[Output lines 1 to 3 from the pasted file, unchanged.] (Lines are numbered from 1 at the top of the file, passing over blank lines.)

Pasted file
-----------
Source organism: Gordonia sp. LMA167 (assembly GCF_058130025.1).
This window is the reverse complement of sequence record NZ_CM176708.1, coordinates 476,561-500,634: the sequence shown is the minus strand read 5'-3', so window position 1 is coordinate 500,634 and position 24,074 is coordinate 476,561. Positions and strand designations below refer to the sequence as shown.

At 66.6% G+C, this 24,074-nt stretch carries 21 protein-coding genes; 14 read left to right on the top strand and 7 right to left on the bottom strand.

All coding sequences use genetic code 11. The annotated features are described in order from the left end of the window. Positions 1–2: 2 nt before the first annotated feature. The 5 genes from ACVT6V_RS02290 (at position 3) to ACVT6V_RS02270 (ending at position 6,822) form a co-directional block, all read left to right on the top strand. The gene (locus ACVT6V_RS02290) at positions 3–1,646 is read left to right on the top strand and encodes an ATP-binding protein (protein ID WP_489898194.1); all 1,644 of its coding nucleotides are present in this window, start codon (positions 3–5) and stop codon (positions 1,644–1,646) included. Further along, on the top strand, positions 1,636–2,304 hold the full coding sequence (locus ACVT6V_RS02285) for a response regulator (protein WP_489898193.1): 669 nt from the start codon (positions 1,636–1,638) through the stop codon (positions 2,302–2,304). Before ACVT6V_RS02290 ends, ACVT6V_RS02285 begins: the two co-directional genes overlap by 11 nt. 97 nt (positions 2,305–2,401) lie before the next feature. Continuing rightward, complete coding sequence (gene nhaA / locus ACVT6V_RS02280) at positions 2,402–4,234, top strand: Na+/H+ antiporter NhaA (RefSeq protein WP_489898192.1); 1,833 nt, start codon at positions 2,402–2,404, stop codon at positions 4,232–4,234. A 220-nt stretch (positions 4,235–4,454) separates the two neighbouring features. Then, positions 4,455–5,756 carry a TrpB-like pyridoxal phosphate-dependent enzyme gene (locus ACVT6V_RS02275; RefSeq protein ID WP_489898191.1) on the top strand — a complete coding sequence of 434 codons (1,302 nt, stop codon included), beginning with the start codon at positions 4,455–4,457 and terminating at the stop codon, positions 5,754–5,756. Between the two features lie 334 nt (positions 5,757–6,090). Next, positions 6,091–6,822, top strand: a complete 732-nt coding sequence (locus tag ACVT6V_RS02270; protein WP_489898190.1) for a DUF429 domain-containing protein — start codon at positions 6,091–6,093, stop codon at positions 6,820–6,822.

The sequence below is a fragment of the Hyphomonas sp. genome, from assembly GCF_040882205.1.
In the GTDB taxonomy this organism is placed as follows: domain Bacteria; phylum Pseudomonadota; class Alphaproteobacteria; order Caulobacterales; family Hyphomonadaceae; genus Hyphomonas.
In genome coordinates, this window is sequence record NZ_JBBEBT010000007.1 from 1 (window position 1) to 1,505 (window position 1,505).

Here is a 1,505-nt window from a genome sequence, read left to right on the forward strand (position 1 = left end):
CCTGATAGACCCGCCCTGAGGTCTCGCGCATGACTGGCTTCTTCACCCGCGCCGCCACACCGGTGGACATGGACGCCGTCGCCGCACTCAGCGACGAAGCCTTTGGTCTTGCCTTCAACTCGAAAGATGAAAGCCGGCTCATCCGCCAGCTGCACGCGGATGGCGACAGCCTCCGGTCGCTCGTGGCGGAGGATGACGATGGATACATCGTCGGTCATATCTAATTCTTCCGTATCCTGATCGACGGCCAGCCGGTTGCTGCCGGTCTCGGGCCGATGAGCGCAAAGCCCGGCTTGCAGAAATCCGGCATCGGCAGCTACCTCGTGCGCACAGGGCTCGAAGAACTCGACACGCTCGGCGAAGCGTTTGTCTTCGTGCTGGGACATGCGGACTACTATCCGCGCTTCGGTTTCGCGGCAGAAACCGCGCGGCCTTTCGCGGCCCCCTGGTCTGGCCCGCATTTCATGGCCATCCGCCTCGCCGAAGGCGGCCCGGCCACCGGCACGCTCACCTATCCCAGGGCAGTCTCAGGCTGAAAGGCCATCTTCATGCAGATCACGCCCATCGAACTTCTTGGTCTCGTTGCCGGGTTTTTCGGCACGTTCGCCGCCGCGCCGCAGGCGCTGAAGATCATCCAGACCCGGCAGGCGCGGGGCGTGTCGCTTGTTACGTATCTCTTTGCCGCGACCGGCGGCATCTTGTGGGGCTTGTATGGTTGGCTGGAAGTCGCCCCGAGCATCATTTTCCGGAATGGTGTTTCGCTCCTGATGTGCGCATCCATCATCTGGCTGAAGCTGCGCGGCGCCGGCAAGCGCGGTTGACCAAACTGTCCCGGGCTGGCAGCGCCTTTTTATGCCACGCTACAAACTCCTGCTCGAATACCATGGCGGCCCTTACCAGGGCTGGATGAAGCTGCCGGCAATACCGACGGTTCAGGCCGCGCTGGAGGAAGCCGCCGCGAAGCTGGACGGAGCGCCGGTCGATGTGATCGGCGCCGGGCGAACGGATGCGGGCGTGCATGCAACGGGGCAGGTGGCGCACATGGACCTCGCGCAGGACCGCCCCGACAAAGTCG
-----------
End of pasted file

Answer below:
Source organism: Gordonia sp. LMA167 (assembly GCF_058130025.1).
This window is the reverse complement of sequence record NZ_CM176708.1, coordinates 476,561-500,634: the sequence shown is the minus strand read 5'-3', so window position 1 is coordinate 500,634 and position 24,074 is coordinate 476,561. Positions and strand designations below refer to the sequence as shown.

At 66.6% G+C, this 24,074-nt stretch carries 21 protein-coding genes; 14 read left to right on the top strand and 7 right to left on the bottom strand.